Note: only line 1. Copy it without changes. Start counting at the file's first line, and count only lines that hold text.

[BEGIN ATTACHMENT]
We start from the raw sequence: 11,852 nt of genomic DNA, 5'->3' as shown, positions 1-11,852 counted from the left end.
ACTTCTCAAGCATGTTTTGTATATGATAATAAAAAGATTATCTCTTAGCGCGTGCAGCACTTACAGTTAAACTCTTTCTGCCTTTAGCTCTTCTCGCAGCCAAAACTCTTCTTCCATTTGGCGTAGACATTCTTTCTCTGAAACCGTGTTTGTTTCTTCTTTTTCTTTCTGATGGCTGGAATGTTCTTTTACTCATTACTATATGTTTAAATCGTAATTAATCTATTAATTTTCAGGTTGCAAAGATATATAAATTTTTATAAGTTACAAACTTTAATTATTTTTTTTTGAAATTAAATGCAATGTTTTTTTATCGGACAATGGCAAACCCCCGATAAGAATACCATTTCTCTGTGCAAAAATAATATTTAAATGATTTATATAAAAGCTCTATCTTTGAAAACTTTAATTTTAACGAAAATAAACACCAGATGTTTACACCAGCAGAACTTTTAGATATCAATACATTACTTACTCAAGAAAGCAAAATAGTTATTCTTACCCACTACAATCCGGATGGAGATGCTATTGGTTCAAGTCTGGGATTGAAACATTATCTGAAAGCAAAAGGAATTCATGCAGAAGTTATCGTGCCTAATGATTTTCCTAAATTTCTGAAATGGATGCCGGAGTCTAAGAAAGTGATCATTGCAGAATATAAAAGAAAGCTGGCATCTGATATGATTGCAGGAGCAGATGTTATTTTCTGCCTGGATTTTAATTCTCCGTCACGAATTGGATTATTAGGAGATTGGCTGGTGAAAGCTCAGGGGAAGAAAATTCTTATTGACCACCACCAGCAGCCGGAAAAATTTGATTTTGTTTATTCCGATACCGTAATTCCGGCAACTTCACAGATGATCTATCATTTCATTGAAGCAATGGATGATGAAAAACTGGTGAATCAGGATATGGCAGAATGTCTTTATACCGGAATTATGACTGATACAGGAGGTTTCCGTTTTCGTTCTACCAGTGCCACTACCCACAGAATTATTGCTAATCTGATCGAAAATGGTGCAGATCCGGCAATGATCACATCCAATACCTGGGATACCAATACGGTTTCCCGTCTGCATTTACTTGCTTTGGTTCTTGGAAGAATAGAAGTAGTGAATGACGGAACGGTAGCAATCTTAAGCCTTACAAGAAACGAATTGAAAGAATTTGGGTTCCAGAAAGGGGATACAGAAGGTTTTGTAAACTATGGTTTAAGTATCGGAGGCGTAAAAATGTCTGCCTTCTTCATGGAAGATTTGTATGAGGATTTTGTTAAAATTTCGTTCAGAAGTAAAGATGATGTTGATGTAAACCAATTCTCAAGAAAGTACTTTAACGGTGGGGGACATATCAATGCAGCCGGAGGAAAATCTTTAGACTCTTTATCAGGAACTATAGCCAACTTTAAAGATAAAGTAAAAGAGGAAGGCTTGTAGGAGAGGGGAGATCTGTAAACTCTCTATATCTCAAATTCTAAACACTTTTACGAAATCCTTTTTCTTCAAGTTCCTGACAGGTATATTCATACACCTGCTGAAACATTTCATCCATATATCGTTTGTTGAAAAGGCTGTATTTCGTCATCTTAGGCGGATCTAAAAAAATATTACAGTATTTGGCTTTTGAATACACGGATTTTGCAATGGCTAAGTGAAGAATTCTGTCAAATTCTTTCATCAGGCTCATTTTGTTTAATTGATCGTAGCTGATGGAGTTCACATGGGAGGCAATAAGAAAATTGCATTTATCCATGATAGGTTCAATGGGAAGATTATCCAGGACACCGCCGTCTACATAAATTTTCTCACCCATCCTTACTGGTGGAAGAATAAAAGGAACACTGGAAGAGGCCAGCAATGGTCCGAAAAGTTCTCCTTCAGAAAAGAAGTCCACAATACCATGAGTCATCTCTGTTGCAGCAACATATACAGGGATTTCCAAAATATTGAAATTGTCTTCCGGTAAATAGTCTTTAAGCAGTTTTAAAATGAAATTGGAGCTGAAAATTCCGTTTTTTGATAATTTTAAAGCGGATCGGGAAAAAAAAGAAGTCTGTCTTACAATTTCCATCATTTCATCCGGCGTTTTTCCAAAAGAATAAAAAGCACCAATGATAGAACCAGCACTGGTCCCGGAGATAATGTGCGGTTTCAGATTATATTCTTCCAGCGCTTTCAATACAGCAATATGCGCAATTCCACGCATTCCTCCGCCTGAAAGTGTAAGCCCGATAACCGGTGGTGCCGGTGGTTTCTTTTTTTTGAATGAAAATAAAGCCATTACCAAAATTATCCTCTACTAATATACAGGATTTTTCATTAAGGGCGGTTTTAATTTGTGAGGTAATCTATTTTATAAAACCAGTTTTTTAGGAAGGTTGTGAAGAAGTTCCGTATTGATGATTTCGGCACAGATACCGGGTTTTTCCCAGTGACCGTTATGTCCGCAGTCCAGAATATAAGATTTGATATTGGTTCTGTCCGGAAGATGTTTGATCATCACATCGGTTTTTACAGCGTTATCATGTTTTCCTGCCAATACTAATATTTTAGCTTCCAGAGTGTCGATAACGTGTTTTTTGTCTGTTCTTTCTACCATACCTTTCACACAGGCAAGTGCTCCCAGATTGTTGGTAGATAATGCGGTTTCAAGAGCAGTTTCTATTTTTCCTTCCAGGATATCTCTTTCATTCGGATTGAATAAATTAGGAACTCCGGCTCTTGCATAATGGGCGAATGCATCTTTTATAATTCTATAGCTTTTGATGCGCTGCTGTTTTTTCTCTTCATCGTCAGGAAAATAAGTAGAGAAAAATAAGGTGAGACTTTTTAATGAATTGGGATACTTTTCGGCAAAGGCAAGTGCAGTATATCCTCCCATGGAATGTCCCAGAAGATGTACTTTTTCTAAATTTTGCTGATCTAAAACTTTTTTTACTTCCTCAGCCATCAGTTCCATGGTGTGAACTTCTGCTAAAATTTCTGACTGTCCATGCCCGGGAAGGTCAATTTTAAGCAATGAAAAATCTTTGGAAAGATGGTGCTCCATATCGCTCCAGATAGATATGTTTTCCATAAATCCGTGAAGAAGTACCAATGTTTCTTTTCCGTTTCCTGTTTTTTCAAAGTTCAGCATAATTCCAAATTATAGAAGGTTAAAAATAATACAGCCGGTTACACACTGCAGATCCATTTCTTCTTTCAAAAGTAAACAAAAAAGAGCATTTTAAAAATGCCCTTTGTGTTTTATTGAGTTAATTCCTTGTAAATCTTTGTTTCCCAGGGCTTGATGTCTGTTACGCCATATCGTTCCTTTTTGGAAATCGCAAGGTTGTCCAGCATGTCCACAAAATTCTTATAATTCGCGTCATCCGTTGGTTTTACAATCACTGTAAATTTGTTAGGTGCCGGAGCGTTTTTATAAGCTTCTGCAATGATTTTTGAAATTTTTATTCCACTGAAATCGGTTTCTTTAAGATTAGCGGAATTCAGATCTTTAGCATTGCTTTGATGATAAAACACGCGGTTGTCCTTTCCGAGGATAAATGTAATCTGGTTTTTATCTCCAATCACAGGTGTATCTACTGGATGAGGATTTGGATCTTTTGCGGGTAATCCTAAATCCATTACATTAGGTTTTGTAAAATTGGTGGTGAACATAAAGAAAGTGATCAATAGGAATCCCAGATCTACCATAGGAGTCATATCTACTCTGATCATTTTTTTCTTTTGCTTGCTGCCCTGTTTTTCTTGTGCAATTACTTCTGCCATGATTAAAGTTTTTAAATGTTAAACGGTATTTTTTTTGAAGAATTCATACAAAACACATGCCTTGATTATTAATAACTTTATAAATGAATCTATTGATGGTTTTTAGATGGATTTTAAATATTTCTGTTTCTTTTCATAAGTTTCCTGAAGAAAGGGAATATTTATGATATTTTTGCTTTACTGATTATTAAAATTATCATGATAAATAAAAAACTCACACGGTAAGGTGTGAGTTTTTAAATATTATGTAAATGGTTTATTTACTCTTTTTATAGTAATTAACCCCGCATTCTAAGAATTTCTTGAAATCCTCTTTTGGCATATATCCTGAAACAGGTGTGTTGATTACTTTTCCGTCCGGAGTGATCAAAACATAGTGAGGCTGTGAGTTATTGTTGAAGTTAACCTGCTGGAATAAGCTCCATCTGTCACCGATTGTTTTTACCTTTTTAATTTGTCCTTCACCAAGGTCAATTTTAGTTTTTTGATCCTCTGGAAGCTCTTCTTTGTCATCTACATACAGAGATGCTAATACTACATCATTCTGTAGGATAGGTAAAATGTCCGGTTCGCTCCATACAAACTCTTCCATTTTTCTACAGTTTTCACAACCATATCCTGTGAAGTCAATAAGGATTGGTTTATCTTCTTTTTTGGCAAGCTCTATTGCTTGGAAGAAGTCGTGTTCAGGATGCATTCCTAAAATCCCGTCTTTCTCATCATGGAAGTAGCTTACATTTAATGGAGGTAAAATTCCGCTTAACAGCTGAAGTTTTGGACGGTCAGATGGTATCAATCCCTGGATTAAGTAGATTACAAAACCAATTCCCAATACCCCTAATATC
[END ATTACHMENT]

We start from the raw sequence: 11,852 nt of genomic DNA, 5'->3' as shown, positions 1-11,852 counted from the left end.